Bill to Protect Local Media on Internet Halted by Senate Critics
WASHINGTON — A Senate committee put a bill that would give journalism outlets a bigger share of the profits reaped by platforms like Facebook and Google on hold Thursday at the last moment.
The Senate Judiciary Committee was marking up the bill when Sen. Ted Cruz, R-Texas, inserted an amendment that could give tech companies more leverage in contract negotiations.
Sen. Amy Klobuchar, D-Minn., the lead sponsor of the bill, then halted the markup vote but said it will continue at a later date. A markup – or approval – by a committee is required before a bill gets forwarded to the full Senate for a vote.
The bill would allow small to mid-sized journalism companies to bargain collectively with the platforms before they could republish their news stories and photos.
The current news distribution arrangement requires separate boilerplate contracts with each news outlet.
The news organizations complain the result is they rarely get paid for their republished stories and photos. Instead, Facebook and Google keep the advertising revenue other publishers create.
Debate over the bill underscores a desire by some members of Congress to rein in the power tech companies wield over the internet. The companies’ discretion includes choices on which news they put in front of internet viewers.
The Journalism Competition and Preservation Act is supposed to give news outlets more input into the internet platforms’ decisions. It also is supposed to shore up the finances of a news business whose paying subscribers are fleeing to the free content they can find with internet searches.
The bill, S. 673, creates an antitrust exemption for companies with fewer than 1,500 employees to allow them to bargain collectively. The largest media organizations, like The New York Times and Wall Street Journal, could not participate.
“This bill is about protecting local journalism by leveling the playing field and allowing local news outlets to band together to negotiate for fair compensation from tech platforms,” Klobuchar said in a statement.
After two hours of discussion during a Judiciary Committee business meeting, Cruz introduced an amendment to keep the antitrust restrictions Klobuchar wanted to modify.
Cruz said he was concerned that allowing news outlets to negotiate the content published on the Internet might allow them to censor some of it. His concern reflected Republican beliefs that internet platforms sometimes censor conservative viewpoints.
If they were trying only to ensure they get a bigger part of the ad revenue, Cruz said he would not object to the Journalism Competition and Preservation Act.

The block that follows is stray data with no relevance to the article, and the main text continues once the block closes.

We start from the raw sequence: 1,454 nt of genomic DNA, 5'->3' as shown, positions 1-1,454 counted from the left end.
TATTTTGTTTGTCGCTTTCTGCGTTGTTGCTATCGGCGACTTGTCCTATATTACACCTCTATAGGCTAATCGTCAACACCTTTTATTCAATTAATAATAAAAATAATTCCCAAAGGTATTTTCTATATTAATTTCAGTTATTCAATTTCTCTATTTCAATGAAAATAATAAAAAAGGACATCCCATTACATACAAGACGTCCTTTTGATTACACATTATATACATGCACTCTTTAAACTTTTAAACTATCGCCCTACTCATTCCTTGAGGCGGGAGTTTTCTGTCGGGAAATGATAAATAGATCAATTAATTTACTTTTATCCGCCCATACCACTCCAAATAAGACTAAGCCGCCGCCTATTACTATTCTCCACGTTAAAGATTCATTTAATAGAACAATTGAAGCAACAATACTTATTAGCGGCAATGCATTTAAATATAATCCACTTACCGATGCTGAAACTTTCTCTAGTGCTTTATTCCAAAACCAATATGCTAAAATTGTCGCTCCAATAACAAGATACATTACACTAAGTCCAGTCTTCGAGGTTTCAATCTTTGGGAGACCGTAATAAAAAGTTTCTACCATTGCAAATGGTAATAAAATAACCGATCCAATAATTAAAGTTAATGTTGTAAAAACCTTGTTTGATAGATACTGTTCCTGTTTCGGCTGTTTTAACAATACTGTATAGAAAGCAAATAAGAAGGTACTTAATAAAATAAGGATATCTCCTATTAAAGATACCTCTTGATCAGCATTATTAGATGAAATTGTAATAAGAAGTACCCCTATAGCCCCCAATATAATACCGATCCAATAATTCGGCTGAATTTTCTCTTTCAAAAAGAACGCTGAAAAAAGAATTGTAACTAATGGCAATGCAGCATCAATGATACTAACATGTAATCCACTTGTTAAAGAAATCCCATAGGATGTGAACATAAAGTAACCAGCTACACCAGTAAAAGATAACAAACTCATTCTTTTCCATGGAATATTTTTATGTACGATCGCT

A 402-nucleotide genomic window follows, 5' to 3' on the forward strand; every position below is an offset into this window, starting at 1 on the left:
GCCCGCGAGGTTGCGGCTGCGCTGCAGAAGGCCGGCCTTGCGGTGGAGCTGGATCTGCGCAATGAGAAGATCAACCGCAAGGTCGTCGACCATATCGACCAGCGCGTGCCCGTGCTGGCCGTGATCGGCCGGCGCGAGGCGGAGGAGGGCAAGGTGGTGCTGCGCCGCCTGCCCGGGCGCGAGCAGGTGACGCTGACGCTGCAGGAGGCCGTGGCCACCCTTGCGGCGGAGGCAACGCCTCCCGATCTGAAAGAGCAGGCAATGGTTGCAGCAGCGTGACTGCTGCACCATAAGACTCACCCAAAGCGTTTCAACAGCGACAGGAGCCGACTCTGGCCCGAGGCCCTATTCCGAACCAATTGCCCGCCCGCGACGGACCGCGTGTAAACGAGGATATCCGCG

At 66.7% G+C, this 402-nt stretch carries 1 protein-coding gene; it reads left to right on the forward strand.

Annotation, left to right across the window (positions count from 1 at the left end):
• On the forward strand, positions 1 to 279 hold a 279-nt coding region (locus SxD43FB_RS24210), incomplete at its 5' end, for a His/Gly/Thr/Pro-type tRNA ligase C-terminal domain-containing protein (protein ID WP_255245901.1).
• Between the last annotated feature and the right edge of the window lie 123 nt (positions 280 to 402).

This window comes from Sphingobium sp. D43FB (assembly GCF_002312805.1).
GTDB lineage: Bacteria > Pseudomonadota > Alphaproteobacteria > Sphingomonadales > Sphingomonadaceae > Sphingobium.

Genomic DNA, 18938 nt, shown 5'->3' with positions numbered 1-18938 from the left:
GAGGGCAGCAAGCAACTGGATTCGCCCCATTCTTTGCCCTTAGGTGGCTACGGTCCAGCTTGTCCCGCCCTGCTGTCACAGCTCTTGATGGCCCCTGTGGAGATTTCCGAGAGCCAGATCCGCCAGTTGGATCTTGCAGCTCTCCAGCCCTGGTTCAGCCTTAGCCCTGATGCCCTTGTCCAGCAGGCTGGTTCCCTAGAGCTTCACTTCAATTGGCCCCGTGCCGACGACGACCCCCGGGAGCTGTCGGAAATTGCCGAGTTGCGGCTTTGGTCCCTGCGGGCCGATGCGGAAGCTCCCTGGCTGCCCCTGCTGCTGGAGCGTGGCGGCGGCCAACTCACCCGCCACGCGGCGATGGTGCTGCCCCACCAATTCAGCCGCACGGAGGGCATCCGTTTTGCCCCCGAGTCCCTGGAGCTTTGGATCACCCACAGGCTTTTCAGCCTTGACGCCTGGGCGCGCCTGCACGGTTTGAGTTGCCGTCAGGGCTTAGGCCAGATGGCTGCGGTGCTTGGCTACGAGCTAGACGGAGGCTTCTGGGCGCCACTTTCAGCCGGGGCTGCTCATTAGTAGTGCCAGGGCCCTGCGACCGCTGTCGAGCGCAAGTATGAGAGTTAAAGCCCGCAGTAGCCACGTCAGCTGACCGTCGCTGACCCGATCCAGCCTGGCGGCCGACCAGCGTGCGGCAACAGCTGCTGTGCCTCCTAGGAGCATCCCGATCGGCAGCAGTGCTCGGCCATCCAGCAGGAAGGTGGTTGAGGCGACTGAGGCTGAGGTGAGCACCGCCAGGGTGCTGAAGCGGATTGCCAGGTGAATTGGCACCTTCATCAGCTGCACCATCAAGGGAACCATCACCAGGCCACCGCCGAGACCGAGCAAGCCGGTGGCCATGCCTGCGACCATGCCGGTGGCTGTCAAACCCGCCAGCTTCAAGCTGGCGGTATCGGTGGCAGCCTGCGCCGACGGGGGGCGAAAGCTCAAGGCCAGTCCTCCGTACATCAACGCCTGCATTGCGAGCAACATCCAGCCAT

Cruz’s amendment won approval by an 11-to-10 margin along party lines. Klobuchar responded by withdrawing the entire bill from further consideration by the Judiciary Committee.
She said she would resubmit it for the committee’s approval later but only after it was revised to gain bipartisan support.
Cruz said afterward, “What happened today was a huge victory for the First Amendment and free speech. Sadly, it is also a case study in how much the Democrats love censorship. They would rather pull their bill entirely than advance it with my proposed protections for Americans from unfair online censorship.”
Even within the field of journalism the bill is evoking mixed feelings.
Its supporters include the powerful trade organizations News Media Alliance and the National Association of Broadcasters.
During a Senate Judiciary Antitrust Subcommittee hearing on the bill in February, all-news WTOP-FM Washington General Manager Joel Oxley said stations like his are trapped in a “Catch 22” by their redistribution contracts with Facebook and Google.
They need to be accessible through the internet platforms to attract online traffic but they are not compensated for their content, he said.
“The dominant online platforms have flourished, siphoning off huge amounts of advertising revenues that are the lifeblood of free, local journalism,” said Oxley.
Some conservative public interest groups are skeptical of claims the Journalism Competition and Preservation Act would protect local media.
Public Knowledge, Common Cause and Consumer Reports joined in a letter to key senators saying the bill “favors big broadcasters such as News Corp, Sinclair, iHeart and Comcast/NBCU over any other form of journalism, and it undermines the stated goal of helping local news.”
Tom can be reached at firstname.lastname@example.org or on Twitter at @ tramstack.
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